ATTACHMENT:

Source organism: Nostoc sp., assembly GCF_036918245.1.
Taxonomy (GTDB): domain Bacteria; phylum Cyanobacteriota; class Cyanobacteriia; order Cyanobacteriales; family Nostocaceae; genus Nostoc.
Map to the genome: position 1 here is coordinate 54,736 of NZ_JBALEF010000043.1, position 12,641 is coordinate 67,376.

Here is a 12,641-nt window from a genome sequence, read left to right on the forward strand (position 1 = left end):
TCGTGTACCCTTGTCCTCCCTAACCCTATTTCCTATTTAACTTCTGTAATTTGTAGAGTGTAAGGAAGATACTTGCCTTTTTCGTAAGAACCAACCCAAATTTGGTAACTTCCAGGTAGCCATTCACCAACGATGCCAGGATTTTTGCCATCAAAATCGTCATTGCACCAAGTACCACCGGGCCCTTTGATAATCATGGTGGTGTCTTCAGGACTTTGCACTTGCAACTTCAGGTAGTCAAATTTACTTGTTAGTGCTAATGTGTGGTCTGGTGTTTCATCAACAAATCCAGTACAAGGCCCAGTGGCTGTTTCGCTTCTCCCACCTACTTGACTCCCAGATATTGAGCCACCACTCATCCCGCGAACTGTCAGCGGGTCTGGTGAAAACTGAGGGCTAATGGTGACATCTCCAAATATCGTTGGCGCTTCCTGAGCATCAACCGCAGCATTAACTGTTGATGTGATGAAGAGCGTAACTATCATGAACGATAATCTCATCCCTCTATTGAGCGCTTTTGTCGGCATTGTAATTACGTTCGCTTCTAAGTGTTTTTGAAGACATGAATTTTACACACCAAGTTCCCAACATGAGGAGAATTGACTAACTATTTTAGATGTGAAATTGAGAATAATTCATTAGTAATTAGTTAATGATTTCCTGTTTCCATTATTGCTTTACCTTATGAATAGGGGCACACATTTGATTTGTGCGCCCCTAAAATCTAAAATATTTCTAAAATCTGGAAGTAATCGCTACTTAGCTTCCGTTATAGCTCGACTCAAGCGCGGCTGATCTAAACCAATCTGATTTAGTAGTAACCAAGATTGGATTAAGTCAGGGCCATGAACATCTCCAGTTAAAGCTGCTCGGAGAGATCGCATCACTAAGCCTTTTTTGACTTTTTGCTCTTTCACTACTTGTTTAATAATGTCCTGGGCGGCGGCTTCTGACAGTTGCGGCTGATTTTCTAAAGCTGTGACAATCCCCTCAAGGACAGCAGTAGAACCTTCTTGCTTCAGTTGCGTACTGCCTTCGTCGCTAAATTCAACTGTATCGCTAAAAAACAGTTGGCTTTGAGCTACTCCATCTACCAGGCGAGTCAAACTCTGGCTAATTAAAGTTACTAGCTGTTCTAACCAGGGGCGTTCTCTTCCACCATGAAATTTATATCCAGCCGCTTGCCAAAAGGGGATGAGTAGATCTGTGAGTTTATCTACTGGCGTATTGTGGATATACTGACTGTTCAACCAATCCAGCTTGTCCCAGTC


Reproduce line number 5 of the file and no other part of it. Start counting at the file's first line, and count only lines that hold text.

TCGTGTACCCTTGTCCTCCCTAACCCTATTTCCTATTTAACTTCTGTAATTTGTAGAGTGTAAGGAAGATACTTGCCTTTTTCGTAAGAACCAACCCAAATTTGGTAACTTCCAGGTAGCCATTCACCAACGATGCCAGGATTTTTGCCATCAAAATCGTCATTGCACCAAGTACCACCGGGCCCTTTGATAATCATGGTGGTGTCTTCAGGACTTTGCACTTGCAACTTCAGGTAGTCAAATTTACTTGTTAGTGCTAATGTGTGGTCTGGTGTTTCATCAACAAATCCAGTACAAGGCCCAGTGGCTGTTTCGCTTCTCCCACCTACTTGACTCCCAGATATTGAGCCACCACTCATCCCGCGAACTGTCAGCGGGTCTGGTGAAAACTGAGGGCTAATGGTGACATCTCCAAATATCGTTGGCGCTTCCTGAGCATCAACCGCAGCATTAACTGTTGATGTGATGAAGAGCGTAACTATCATGAACGATAATCTCATCCCTCTATTGAGCGCTTTTGTCGGCATTGTAATTACGTTCGCTTCTAAGTGTTTTTGAAGACATGAATTTTACACACCAAGTTCCCAACATGAGGAGAATTGACTAACTATTTTAGATGTGAAATTGAGAATAATTCATTAGTAATTAGTTAATGATTTCCTGTTTCCATTATTGCTTTACCTTATGAATAGGGGCACACATTTGATTTGTGCGCCCCTAAAATCTAAAATATTTCTAAAATCTGGAAGTAATCGCTACTTAGCTTCCGTTATAGCTCGACTCAAGCGCGGCTGATCTAAACCAATCTGATTTAGTAGTAACCAAGATTGGATTAAGTCAGGGCCATGAACATCTCCAGTTAAAGCTGCTCGGAGAGATCGCATCACTAAGCCTTTTTTGACTTTTTGCTCTTTCACTACTTGTTTAATAATGTCCTGGGCGGCGGCTTCTGACAGTTGCGGCTGATTTTCTAAAGCTGTGACAATCCCCTCAAGGACAGCAGTAGAACCTTCTTGCTTCAGTTGCGTACTGCCTTCGTCGCTAAATTCAACTGTATCGCTAAAAAACAGTTGGCTTTGAGCTACTCCATCTACCAGGCGAGTCAAACTCTGGCTAATTAAAGTTACTAGCTGTTCTAACCAGGGGCGTTCTCTTCCACCATGAAATTTATATCCAGCCGCTTGCCAAAAGGGGATGAGTAGATCTGTGAGTTTATCTACTGGCGTATTGTGGATATACTGACTGTTCAACCAATCCAGCTTGTCCCAGTC